However, the emergence of the G20 as the global surveillance forum competes directly with the IMF’s role as a forum for international monetary cooperation, which is set forth in the IMF charter. This leads to another much-needed structural reform in IMF governance. If the Fund hopes to boost its role in the international monetary system, it must modernize its governance and fill the void created by the current asymmetry between the role that rapidly-growing countries have in the world economy and the weight they are given in IMF decision-making, which still favors Europe and North America.

Since many Asian countries are underrepresented at the IMF and feel little ownership in the institution, they hesitate to submit their economic policies to IMF scrutiny. Should they find themselves in need of international liquidity buffers to counter potential sudden shifts in global capital flows, the state of affairs at the IMF may incentivize these countries to directly approach the issuer of the main reserve assets, or the U.S. Federal Reserve.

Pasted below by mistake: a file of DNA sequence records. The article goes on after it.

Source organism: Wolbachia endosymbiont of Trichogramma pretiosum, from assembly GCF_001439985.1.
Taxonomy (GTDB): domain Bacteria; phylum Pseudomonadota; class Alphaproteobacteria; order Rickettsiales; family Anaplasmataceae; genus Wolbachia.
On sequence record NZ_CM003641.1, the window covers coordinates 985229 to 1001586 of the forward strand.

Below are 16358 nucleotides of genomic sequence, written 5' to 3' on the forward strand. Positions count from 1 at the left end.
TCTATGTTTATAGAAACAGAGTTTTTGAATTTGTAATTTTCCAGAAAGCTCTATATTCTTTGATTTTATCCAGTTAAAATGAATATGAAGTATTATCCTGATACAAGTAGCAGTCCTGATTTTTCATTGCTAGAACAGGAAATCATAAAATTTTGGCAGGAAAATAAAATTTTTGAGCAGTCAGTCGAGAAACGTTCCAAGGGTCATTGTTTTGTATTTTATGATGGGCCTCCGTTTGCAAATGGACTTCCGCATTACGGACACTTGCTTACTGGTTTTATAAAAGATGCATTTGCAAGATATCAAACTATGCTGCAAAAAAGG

IMF reforms that represent enhancements at the institutional level but do not also take into account needed structural reforms of the international monetary system will not truly enhance the Fund’s position in Asia or improve its level of engagement in the region. Such reforms should hopefully feature on the agenda of world leaders soon.